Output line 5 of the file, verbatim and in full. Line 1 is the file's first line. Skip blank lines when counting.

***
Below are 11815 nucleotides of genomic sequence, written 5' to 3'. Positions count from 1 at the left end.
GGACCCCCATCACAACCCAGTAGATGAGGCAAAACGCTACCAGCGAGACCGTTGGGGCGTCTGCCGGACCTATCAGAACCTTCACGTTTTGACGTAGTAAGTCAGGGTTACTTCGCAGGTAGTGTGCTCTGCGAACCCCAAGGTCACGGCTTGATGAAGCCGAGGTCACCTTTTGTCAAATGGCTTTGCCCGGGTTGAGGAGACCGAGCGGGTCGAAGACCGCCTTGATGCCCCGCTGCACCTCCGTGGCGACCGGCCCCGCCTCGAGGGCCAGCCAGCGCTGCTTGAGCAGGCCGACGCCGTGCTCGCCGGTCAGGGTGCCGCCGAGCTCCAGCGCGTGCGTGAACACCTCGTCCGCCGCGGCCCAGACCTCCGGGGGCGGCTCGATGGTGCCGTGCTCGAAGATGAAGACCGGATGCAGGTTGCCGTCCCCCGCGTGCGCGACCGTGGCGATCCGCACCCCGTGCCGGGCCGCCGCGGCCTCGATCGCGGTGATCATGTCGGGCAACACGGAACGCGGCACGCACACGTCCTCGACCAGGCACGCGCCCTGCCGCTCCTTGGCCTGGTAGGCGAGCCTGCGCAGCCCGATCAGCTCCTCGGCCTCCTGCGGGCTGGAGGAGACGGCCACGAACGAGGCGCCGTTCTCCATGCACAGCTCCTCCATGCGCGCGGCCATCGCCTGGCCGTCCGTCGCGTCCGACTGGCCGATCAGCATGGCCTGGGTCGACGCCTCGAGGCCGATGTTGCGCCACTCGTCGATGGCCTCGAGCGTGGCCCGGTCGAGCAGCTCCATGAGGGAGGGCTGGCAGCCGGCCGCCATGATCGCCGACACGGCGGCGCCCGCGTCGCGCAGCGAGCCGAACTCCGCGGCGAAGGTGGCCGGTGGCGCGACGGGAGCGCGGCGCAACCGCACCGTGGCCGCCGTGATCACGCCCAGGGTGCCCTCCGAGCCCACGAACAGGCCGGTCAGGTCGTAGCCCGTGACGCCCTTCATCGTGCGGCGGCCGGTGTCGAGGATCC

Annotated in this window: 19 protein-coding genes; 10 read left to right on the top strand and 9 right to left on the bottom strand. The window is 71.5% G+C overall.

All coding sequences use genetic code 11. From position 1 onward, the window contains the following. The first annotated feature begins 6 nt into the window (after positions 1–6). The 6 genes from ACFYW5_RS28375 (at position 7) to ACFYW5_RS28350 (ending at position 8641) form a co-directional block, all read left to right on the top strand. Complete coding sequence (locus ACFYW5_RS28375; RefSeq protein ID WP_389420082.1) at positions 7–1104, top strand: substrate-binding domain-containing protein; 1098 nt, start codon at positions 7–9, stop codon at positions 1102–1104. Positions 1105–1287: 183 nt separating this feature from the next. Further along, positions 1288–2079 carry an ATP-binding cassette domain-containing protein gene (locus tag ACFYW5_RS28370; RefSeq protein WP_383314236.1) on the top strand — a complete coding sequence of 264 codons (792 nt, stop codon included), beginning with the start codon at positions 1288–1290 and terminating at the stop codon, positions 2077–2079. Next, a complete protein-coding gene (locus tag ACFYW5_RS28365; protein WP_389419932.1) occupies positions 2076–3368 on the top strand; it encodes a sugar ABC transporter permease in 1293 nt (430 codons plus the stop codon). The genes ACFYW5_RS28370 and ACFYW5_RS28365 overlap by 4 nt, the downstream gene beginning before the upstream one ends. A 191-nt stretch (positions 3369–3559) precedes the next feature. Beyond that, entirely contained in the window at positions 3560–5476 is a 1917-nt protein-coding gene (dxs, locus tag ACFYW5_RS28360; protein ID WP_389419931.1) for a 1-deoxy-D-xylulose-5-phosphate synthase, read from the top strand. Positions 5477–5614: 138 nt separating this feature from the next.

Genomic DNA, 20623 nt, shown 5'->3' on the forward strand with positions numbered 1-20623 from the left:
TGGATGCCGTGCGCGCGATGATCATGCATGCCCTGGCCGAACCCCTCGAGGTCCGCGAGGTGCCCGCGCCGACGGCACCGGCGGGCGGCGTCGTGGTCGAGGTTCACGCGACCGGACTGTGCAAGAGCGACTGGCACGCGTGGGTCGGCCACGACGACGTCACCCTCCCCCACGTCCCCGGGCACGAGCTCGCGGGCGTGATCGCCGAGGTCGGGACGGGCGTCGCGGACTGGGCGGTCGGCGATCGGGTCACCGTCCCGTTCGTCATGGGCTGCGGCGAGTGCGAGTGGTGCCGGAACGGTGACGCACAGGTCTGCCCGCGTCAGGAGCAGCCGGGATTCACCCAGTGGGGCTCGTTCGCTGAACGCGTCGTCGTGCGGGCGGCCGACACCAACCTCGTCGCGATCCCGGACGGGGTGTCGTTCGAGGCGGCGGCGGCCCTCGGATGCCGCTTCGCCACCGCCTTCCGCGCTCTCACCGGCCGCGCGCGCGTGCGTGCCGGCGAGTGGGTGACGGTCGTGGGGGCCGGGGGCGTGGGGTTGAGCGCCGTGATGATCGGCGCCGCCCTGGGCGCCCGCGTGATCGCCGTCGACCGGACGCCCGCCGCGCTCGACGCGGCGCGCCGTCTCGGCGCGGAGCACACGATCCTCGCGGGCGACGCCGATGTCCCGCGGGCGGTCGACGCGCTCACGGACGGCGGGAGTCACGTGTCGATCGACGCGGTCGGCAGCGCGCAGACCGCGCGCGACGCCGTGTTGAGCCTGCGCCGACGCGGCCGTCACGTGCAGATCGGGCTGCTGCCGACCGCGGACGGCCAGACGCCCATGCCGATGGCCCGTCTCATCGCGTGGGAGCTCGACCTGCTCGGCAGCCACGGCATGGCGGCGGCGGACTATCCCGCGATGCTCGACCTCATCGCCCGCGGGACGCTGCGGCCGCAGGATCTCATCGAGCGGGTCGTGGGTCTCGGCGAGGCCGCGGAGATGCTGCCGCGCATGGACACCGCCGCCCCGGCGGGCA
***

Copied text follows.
Genomic DNA, 20623 nt, shown 5'->3' on the forward strand with positions numbered 1-20623 from the left: